The Meteorological Department said globally, rainfall patterns would generally change, with highly variable trends occurring over the tropical region.
It said some areas would receive an excess of rainfall while others would see a deficit, thus, affecting the availability of water.
“Weather-related natural hazards, including severe thunderstorms, rough seas, severe haze, floods, the rise in sea-levels, landslides, droughts and forest fires, are anticipated to increase.
“In Malaysia, severe storms, haze and floods depict the impact of climate change.
“Extremely wet conditions can lead to severe floods, landslides, as well as loss of properties or even lives, while extremely dry conditions will result in droughts, forest fires and crop failures, which lead to socio-economic disorders,” the department said.
The department added that the accelerating pace of climate change, combined with global population and income growth, threatened food security everywhere.
“Agriculture is extremely vulnerable to climate change, as higher temperatures eventually reduce yields of desirable crops while encouraging weed and pest proliferation.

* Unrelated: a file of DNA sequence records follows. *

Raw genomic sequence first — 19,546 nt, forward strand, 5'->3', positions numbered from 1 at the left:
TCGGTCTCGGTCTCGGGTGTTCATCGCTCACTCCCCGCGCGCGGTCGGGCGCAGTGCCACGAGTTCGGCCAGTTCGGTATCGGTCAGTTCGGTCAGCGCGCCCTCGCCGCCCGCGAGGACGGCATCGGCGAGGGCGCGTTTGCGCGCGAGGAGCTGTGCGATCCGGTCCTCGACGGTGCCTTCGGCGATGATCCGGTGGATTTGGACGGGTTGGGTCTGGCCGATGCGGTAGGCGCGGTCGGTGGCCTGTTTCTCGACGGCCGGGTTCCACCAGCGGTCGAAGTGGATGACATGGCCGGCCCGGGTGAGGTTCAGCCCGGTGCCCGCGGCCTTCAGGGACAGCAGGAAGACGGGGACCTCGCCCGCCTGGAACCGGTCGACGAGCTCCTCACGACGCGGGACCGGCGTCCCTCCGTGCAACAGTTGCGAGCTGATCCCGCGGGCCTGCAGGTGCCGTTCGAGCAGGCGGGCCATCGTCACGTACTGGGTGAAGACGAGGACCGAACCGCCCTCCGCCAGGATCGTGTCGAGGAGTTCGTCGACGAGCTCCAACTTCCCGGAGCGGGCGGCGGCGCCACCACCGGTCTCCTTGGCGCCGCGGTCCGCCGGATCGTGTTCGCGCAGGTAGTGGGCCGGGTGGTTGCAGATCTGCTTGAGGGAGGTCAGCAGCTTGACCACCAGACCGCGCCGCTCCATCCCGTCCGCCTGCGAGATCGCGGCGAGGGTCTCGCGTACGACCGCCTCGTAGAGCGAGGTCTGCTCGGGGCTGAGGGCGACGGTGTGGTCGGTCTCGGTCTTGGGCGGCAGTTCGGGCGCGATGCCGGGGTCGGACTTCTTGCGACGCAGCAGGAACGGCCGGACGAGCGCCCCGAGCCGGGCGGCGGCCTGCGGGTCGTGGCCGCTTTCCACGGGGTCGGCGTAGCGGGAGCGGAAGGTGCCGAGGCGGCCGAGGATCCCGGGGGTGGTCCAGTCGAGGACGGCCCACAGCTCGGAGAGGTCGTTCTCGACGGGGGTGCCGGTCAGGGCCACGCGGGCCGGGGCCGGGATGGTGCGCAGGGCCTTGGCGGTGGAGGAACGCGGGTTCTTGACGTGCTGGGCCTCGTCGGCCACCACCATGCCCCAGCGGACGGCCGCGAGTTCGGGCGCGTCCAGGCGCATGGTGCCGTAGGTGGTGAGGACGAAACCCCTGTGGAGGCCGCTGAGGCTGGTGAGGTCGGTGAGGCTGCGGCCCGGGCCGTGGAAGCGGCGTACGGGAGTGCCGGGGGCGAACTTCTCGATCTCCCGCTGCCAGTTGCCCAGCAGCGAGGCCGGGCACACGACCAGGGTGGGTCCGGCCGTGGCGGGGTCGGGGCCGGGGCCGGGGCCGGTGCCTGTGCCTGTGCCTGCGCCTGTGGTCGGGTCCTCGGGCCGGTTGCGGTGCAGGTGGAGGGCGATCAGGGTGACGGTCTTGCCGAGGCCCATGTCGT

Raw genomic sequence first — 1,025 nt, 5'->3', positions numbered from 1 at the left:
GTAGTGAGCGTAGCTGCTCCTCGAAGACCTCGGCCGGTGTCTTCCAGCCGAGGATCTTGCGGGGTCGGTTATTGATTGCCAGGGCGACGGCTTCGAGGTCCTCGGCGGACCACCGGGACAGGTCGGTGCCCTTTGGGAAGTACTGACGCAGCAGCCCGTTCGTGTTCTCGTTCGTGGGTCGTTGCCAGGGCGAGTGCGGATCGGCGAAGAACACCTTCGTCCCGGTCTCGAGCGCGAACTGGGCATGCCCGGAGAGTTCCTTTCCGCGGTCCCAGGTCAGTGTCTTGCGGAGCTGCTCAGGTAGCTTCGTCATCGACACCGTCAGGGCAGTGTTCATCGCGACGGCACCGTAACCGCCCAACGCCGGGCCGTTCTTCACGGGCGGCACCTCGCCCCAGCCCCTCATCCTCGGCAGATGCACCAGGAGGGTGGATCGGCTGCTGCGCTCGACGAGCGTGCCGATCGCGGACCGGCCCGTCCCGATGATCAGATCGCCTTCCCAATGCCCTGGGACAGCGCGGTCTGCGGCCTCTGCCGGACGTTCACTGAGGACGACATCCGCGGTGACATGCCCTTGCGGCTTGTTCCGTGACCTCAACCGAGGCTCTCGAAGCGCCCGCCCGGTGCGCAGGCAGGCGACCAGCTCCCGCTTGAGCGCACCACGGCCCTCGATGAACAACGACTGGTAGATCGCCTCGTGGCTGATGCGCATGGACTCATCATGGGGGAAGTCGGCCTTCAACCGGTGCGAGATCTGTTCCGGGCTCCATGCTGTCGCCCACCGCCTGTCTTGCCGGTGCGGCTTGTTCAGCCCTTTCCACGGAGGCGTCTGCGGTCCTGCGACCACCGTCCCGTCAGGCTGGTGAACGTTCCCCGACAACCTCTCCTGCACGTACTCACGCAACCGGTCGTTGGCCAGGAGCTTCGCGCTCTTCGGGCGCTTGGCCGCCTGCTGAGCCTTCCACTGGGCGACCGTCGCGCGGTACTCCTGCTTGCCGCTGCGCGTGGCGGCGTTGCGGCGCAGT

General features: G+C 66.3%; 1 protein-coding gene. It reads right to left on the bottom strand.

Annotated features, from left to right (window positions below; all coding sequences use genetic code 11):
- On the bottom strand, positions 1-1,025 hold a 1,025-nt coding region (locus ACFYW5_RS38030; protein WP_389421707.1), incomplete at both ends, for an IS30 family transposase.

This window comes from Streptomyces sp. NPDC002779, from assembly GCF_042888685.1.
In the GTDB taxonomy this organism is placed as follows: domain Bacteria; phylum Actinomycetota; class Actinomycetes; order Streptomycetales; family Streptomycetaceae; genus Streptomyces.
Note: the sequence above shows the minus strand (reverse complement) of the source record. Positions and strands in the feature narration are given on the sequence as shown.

“Changes in precipitation patterns increase short-run crop failures and long-run decline in production.
“This can affect food production for the population in the developing world,” the department said.
Climate change also affected the quality of air, the safety of drinking water, the availibility of food and secure shelter, as well as health hazards like diarrhoea, malnutrition, malaria and dengue, the department said.
“However, no comprehensive study has been carried out to determine the severity of the effects of global warming and climate change in Malaysia,” it said.